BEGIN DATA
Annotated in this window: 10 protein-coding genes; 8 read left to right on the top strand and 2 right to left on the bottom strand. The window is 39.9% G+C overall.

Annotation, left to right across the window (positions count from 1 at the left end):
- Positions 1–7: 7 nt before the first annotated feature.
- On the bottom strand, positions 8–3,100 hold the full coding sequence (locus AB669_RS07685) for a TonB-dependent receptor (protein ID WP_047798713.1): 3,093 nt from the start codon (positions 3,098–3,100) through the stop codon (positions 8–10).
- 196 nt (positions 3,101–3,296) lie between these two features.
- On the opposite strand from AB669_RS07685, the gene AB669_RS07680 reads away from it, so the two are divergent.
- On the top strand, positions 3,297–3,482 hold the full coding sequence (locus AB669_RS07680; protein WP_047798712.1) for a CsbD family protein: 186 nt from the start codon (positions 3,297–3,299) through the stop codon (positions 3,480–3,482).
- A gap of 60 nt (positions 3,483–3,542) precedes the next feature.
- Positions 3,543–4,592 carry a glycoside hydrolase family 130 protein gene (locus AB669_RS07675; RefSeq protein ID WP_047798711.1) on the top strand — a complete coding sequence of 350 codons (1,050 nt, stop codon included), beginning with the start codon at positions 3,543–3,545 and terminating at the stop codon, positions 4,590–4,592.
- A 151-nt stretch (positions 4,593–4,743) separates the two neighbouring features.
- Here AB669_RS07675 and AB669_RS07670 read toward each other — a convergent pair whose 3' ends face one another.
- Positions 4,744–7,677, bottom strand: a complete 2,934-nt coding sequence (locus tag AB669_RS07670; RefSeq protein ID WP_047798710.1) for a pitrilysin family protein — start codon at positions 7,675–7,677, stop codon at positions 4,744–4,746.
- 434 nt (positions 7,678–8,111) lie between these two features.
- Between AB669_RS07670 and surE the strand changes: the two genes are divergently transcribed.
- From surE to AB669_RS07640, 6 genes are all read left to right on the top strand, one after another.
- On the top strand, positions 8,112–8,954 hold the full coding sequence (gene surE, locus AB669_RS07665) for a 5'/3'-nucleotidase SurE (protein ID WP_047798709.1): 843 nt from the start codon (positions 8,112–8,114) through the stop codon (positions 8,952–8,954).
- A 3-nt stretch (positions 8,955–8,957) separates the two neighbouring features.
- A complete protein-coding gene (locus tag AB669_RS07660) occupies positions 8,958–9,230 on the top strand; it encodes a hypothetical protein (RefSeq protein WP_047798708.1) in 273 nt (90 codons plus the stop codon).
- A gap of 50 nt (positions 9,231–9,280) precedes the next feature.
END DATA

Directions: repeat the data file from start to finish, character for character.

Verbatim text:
Annotated in this window: 10 protein-coding genes; 8 read left to right on the top strand and 2 right to left on the bottom strand. The window is 39.9% G+C overall.

Annotation, left to right across the window (positions count from 1 at the left end):
- Positions 1–7: 7 nt before the first annotated feature.
- On the bottom strand, positions 8–3,100 hold the full coding sequence (locus AB669_RS07685) for a TonB-dependent receptor (protein ID WP_047798713.1): 3,093 nt from the start codon (positions 3,098–3,100) through the stop codon (positions 8–10).
- 196 nt (positions 3,101–3,296) lie between these two features.
- On the opposite strand from AB669_RS07685, the gene AB669_RS07680 reads away from it, so the two are divergent.
- On the top strand, positions 3,297–3,482 hold the full coding sequence (locus AB669_RS07680; protein WP_047798712.1) for a CsbD family protein: 186 nt from the start codon (positions 3,297–3,299) through the stop codon (positions 3,480–3,482).
- A gap of 60 nt (positions 3,483–3,542) precedes the next feature.
- Positions 3,543–4,592 carry a glycoside hydrolase family 130 protein gene (locus AB669_RS07675; RefSeq protein ID WP_047798711.1) on the top strand — a complete coding sequence of 350 codons (1,050 nt, stop codon included), beginning with the start codon at positions 3,543–3,545 and terminating at the stop codon, positions 4,590–4,592.
- A 151-nt stretch (positions 4,593–4,743) separates the two neighbouring features.
- Here AB669_RS07675 and AB669_RS07670 read toward each other — a convergent pair whose 3' ends face one another.
- Positions 4,744–7,677, bottom strand: a complete 2,934-nt coding sequence (locus tag AB669_RS07670; RefSeq protein ID WP_047798710.1) for a pitrilysin family protein — start codon at positions 7,675–7,677, stop codon at positions 4,744–4,746.
- 434 nt (positions 7,678–8,111) lie between these two features.
- Between AB669_RS07670 and surE the strand changes: the two genes are divergently transcribed.
- From surE to AB669_RS07640, 6 genes are all read left to right on the top strand, one after another.
- On the top strand, positions 8,112–8,954 hold the full coding sequence (gene surE, locus AB669_RS07665) for a 5'/3'-nucleotidase SurE (protein ID WP_047798709.1): 843 nt from the start codon (positions 8,112–8,114) through the stop codon (positions 8,952–8,954).
- A 3-nt stretch (positions 8,955–8,957) separates the two neighbouring features.
- A complete protein-coding gene (locus tag AB669_RS07660) occupies positions 8,958–9,230 on the top strand; it encodes a hypothetical protein (RefSeq protein WP_047798708.1) in 273 nt (90 codons plus the stop codon).
- A gap of 50 nt (positions 9,231–9,280) precedes the next feature.